How do I Write a Provisional Patent Application That Protects my Invention?

You’ve read Should I Protect my Invention With a Provisional Patent Application and have decided you should. Great! But now you might be asking yourself, “How do I write this thing?”

No problem.

First, let’s review some of the basics of a provisional patent application, then we’ll go over an approach to write one, and after that, we’ll go over how you can file your provisional patent application.

What is a Provisional Patent Application?

A provisional patent application (“provisional application” or “provisional”) is a type of utility patent application that is filed at the United States Patent and Trademark Office (USPTO).

A provisional application is an informal filing compared to a nonprovisional patent application (“nonprovisional application”, “patent application” or “application”) in that a provisional application is not examined by the USPTO, informal drawings are accepted, and you do not need to include formal claims or an inventor declaration or oath. However lax the requirements may be, a provisional application must describe as completely as possible the invention. If the invention is not thoroughly described, there is a chance you will not receive the benefit of the filing date of the provisional application.

Detail, Detail, Detail!

If you do not include enough detail about how the invention works in a provisional application, your invention may not be protected by the provisional application.

It is worth noting that a provisional application is not legally binding and does not patent your invention. Filing a provisional application establishes a filing date and allows you to use the terms “patent pending.”

After a provisional application is filed, a corresponding nonprovisional application must be filed within a year to claim priority to the filing date of the provisional application. If you decide not to file a nonprovisional application, instead choosing to, for example, protect your invention as a trade secret, the USPTO will keep your provisional application secret.

Why File a Provisional Patent Application?

I often get asked the question, “Should I file a provisional application?” Generally, a provisional application is a quick (and sometimes cheaper) way to begin the patent process. If you haven’t already, read Should I Protect my Invention With a Provisional Patent Application? This article will help you understand if a provisional application is right for your situation. For those wanting to write their own provisional application, read on. 

Strategy for Writing a Provisional Patent Application

A. Review and Compare Existing Patents and Patent Applications

To help you prepare a provisional patent application, you should review and compare existing patents and patent applications in the same field of technology as your invention to familiarize yourself with the general layout of a patent application and terms used in that field of technology.

You can find published and issued patent applications on the USPTO website. Once there, search for patent applications and patents similar to your invention. For tips on searching, try following the USPTO’s seven-step strategy for searching. You can also perform a similar search on Google Patents.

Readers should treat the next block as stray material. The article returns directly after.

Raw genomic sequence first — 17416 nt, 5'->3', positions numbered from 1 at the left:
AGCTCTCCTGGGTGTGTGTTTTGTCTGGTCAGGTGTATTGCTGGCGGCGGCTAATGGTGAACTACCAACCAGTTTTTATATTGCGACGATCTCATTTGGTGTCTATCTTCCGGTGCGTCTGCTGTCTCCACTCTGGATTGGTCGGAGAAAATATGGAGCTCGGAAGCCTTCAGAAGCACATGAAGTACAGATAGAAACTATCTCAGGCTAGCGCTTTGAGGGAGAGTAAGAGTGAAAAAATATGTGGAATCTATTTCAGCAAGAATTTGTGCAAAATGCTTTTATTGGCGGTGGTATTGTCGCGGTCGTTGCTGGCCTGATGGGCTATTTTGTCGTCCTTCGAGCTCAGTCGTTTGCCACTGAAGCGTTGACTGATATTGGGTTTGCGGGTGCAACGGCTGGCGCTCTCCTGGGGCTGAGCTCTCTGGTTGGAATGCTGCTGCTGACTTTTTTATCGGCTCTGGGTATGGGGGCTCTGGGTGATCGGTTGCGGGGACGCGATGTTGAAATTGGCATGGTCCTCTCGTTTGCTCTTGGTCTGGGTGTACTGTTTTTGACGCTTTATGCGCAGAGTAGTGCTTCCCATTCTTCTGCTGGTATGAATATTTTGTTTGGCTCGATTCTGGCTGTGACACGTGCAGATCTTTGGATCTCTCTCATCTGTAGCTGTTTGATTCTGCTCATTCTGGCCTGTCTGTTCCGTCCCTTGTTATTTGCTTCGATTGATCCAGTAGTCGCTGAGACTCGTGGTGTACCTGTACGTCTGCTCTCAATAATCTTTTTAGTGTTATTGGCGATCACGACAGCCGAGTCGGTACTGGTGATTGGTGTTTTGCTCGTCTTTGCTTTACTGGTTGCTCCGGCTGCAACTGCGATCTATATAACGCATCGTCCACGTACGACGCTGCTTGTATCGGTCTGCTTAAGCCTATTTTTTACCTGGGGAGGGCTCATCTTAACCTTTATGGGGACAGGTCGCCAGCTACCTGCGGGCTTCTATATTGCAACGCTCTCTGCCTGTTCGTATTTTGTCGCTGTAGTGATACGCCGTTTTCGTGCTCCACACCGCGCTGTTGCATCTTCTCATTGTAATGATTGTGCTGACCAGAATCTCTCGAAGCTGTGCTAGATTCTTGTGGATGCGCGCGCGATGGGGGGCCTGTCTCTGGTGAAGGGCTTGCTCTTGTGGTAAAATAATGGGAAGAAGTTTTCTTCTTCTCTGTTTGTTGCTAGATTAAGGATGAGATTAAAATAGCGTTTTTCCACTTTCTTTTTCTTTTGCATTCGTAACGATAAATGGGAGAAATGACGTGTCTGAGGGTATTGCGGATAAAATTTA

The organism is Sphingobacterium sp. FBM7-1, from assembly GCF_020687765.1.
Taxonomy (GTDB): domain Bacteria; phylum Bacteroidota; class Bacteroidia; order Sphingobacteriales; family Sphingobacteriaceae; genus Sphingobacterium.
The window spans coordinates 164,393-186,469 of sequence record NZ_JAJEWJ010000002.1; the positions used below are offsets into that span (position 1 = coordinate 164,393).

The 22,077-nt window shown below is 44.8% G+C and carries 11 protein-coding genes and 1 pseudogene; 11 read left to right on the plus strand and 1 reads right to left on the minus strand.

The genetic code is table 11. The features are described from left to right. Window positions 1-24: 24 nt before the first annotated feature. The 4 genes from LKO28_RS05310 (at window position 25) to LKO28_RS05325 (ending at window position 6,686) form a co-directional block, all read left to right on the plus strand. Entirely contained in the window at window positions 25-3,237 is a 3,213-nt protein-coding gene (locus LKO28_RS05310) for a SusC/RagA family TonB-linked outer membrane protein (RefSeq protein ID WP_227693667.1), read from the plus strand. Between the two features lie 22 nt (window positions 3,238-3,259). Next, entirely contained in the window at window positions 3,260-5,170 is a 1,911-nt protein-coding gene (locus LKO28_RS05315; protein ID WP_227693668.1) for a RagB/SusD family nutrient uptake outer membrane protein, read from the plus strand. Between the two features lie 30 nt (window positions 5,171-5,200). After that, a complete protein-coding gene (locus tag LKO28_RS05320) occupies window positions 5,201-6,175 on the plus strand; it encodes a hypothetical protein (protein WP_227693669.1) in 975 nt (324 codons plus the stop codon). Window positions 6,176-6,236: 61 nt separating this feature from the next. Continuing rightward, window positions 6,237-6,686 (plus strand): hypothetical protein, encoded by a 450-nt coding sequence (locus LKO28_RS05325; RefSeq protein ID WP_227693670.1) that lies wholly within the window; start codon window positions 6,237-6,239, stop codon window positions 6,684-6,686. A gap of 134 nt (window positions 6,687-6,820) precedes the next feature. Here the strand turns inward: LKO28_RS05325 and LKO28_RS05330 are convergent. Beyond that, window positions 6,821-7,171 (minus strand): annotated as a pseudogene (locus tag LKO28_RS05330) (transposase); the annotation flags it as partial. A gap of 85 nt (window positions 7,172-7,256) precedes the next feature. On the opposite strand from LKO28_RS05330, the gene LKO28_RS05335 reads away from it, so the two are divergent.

During your review, note the terms used to describe the different elements that are similar to those of your invention. Also, note the way the drawings in these reference applications are arranged and laid out.

B. Tell a Story

Now that you have a better understanding of what a patent application looks like, it’s time to think about the story of your invention. That’s right, your provisional application tells a story, and your story should be guided by your answers to: “What is the problem my invention is trying to solve,” “What is the solution to that problem,” and “What is the secret sauce (or “inventive concept”) of the solution that solves the problem?” 

Ideally, the story is told in the Background and Summary sections, and again in the Detailed Description section of the specification.

C. Know Your Audience

Another critical consideration is readership of your future patent application. I say future patent application because a provisional application is not a patent and generally is not published unless a nonprovisional application claims priority to it.

We’ve established that the specification of a provisional patent application must describe the invention with enough detail that someone skilled in the relevant technical field can understand how to make and use it. Such a description will satisfy the enablement requirement. 

However, a useful and effective specification speaks to a patent examiner; potential competitors, investors, and customers; a judge and jury, and so on. 

When writing the specification with this audience in mind, the specification can help facilitate allowance at the USPTO, spark investment, convert customers, make the patent easier to license and help protect your business interests from competitors. 

D. Use Drawings to Help Tell the Story

Before you begin writing the specification, sketch out the invention. These sketches will help organize the description of the invention and can be used when preparing drawings for the eventual patent application. For example, you can use flowcharts to show step-by-step processes and subprocesses of the invention, block diagrams to illustrate systems the invention may be implemented in, line drawings to illustrate use cases that include your invention, etc. 

Don’t worry about how your sketches look. Your goal is to complete a set of drawings showing all aspects of the invention. 

Make each sketch a separate figure, with each figure labeled FIG. 1, FIG. 2, etc. If two figures are related, refer to them with the same figure number but with different suffixes, for example, FIG. 1A, FIG. 1B, etc.